As we mentioned in our previous post, a kanban board system is a simple way to visualize your workflows and quell the chaos that often clouds projects.
The word “kanban” is Japanese for “visual card.” It’s a solution that allows team members to visualize the workflow for a particular project all in one place, including everything that needs to get done and all the tasks coming down the pipeline.
Because the kanban system uses sticky notes and allows teams to visually track tasks, there’s also an added level of transparency to projects.
Whether your chosen kanban board solution is digital or a simple whiteboard, the basic configuration is essentially the same and can be scaled up to meet a company’s needs. And modern kanban solutions, such as online kanban boards and kanban software, can alleviate the workload for over-stressed project managers while creating a sleek, collaborative workflow for team members.
Setting up a kanban system is simple and scalable for almost any project.
Examine Your Workflow
Teams can create a kanban board to cover the workflow of a single department or they can span an entire multi-national company. Managers must take a long, hard look at the processes in place for their project. Does each step in a workflow add value, or can you easily excise it without affecting the quality of the product or service?
The examination is a great opportunity to streamline processes as part of preparing a kanban system to suit that workflow.
Create Your Columns
In its most basic form, a kanban is often created on a big whiteboard, with three columns and sticky notes in each column signifying various tasks. Generally the three columns, include “To Do,” “Work In Progress,” and “Completed.” Teams can rename and customize these columns based on their needs and the project according to the workflow mapping they did earlier in preparation.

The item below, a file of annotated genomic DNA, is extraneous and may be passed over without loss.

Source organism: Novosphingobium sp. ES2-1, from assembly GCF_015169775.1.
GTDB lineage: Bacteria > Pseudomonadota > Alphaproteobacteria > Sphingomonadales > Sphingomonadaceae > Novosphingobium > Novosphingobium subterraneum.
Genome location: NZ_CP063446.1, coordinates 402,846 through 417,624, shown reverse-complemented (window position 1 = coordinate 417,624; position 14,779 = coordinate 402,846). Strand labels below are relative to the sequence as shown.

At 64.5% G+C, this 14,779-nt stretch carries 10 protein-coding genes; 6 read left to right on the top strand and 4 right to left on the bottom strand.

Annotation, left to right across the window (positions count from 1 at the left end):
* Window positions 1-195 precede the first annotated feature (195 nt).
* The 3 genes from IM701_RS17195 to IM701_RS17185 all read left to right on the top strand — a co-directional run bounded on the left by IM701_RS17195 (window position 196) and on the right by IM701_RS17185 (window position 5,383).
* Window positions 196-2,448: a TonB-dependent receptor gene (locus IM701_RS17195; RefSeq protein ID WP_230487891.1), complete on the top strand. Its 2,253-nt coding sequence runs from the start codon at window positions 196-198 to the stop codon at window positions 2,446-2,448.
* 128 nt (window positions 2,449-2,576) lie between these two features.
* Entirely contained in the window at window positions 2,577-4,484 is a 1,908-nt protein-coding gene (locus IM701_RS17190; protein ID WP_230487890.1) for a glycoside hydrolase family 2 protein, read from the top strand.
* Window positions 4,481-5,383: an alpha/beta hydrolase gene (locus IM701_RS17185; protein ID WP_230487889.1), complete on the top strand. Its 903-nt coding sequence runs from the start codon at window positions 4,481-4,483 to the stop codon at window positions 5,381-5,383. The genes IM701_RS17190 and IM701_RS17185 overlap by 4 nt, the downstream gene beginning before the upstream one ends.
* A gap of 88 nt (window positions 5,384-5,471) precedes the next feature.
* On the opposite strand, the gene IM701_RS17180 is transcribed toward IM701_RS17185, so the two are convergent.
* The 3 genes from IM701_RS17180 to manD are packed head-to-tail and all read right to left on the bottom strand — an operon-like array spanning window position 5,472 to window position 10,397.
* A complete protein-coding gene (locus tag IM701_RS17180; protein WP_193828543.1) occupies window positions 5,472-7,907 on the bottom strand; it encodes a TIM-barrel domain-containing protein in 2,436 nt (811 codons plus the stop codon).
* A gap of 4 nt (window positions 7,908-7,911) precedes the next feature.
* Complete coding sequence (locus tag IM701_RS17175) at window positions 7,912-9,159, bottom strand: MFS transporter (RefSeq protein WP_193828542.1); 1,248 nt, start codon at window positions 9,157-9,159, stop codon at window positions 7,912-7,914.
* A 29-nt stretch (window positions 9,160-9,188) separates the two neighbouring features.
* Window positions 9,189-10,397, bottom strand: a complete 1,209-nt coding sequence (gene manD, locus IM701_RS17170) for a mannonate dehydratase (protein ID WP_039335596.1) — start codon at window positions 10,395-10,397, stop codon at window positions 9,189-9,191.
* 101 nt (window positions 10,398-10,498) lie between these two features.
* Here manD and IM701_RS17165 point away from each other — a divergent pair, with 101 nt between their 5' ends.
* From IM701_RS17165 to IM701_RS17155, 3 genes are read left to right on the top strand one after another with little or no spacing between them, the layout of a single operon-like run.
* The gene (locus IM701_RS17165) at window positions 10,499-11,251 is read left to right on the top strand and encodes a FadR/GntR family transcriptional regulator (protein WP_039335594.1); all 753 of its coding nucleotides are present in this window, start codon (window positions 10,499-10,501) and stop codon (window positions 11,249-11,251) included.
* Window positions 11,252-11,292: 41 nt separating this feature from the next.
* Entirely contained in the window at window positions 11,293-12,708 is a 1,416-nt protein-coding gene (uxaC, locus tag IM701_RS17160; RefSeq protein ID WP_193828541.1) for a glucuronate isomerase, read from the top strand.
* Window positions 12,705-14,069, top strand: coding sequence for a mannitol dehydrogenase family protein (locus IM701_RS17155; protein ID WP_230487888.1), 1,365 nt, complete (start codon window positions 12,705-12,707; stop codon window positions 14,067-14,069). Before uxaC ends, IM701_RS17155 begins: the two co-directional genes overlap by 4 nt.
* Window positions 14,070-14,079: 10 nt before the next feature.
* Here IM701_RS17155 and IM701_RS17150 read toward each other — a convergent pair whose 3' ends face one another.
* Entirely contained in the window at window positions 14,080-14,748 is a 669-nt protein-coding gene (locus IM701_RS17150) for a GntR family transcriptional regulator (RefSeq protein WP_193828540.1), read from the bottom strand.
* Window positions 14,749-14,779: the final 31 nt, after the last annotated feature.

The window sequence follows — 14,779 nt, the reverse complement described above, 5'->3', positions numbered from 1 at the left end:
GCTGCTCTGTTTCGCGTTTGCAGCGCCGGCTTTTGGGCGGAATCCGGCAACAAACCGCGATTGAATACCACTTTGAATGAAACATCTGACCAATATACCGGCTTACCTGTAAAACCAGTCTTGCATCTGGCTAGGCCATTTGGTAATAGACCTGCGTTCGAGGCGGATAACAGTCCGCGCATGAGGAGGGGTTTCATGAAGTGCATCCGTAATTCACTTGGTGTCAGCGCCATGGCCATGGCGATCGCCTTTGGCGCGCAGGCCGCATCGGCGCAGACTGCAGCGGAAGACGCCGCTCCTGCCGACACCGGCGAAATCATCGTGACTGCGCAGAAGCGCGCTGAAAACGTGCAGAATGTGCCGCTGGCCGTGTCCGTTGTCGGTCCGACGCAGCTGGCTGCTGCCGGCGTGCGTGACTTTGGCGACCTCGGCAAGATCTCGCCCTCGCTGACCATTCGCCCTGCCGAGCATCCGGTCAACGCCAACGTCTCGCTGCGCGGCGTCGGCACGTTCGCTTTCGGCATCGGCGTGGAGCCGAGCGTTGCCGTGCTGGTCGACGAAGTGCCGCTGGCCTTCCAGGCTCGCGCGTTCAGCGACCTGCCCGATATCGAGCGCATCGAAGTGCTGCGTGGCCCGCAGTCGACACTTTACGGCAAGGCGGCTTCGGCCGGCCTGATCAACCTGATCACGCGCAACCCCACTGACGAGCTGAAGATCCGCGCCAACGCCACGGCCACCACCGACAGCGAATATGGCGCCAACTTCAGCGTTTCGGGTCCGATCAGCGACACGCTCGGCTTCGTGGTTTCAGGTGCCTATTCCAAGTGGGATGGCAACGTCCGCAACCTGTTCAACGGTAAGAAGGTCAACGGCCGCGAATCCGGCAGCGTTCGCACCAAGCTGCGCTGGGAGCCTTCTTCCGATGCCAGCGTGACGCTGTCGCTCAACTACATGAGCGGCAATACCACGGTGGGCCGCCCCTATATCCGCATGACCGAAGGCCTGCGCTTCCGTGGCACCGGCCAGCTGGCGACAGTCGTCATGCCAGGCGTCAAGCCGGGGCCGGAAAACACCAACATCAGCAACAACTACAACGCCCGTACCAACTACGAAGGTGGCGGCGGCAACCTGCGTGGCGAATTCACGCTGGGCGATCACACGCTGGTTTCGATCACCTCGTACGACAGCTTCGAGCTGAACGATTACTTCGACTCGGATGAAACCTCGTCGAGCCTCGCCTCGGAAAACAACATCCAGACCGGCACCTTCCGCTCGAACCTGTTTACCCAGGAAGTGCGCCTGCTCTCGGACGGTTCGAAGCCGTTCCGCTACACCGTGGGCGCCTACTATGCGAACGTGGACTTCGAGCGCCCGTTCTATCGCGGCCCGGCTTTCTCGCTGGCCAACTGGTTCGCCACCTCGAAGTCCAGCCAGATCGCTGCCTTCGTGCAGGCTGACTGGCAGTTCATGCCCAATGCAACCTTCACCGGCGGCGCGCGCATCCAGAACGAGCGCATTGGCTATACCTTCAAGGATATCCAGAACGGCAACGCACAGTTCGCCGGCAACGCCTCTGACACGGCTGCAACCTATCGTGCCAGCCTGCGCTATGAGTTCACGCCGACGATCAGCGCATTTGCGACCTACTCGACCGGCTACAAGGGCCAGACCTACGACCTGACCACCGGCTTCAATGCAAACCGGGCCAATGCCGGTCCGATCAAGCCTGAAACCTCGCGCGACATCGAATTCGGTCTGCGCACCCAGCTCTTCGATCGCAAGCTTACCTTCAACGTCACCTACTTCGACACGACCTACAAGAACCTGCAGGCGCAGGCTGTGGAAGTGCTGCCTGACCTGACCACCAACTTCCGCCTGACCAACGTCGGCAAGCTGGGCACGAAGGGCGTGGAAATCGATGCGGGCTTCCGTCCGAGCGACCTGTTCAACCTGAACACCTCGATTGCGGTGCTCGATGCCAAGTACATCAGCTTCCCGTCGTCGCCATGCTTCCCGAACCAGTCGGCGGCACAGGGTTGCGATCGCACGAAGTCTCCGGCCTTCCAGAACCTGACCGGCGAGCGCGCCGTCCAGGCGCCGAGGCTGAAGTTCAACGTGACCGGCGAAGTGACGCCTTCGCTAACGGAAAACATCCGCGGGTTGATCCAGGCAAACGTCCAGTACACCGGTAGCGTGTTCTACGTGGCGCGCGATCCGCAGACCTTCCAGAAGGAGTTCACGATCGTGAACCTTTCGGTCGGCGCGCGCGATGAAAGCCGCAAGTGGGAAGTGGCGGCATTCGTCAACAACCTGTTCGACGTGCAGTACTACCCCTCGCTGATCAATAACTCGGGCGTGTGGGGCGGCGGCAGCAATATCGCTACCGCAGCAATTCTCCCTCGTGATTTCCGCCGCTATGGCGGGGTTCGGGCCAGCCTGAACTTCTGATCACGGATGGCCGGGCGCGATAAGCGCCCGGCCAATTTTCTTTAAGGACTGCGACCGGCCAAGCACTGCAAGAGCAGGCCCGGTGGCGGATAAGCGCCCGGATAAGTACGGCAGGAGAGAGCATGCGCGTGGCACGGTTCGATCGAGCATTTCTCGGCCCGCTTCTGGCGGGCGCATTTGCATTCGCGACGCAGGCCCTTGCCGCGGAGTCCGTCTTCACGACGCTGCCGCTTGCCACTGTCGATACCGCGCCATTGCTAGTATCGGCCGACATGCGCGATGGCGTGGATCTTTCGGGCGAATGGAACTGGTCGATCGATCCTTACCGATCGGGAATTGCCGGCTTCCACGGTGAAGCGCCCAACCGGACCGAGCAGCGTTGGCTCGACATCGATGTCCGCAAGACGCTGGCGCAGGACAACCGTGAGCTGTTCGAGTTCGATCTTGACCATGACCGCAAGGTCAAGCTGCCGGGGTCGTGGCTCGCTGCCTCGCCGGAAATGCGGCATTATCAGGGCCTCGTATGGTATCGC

For example, you can create additional columns, such as a backlog lane for tasks that are ideas from different areas of the organization but have not been prioritized into the To Do column, or add job estimate and cost approval columns depending on the type of workflow gates you have created.
Define Your Swimlanes
In some cases, it is important to identify swimlanes for different types of the workflow. Let’s say for example, after work is put into staging column, it may either go to the dispatch or the invoicing for processing. By creating a swimlane, the work can be divided between one of these two groups.
Identify Your Card Categories
Now that you have identified your workflow and subdivided work within swimlanes, it’s important to further group your work by category. A category is simply a type of group that gets assigned a specific sticky note color. This can be by subject, like materials, or types of marketing content like public relations materials, blogs, or group teams such as engineering, production, operations. Grouping these types of cards allows teams to visually see what grouping has the most types of work.
Plug In Your Tasks
Once you’ve established your customized your columns, swimlanes and categories, it’s now time to identify your project’s tasks. Label each sticky note with a task, and place it in the corresponding column on the board. Depending on your choice of using a whiteboard or kanban board software, each sticky note or task can be assigned to a particular team member as their responsibility.
And as a team member works on a particular task, that kanban card can be moved form one column to another, representing its journey toward completion.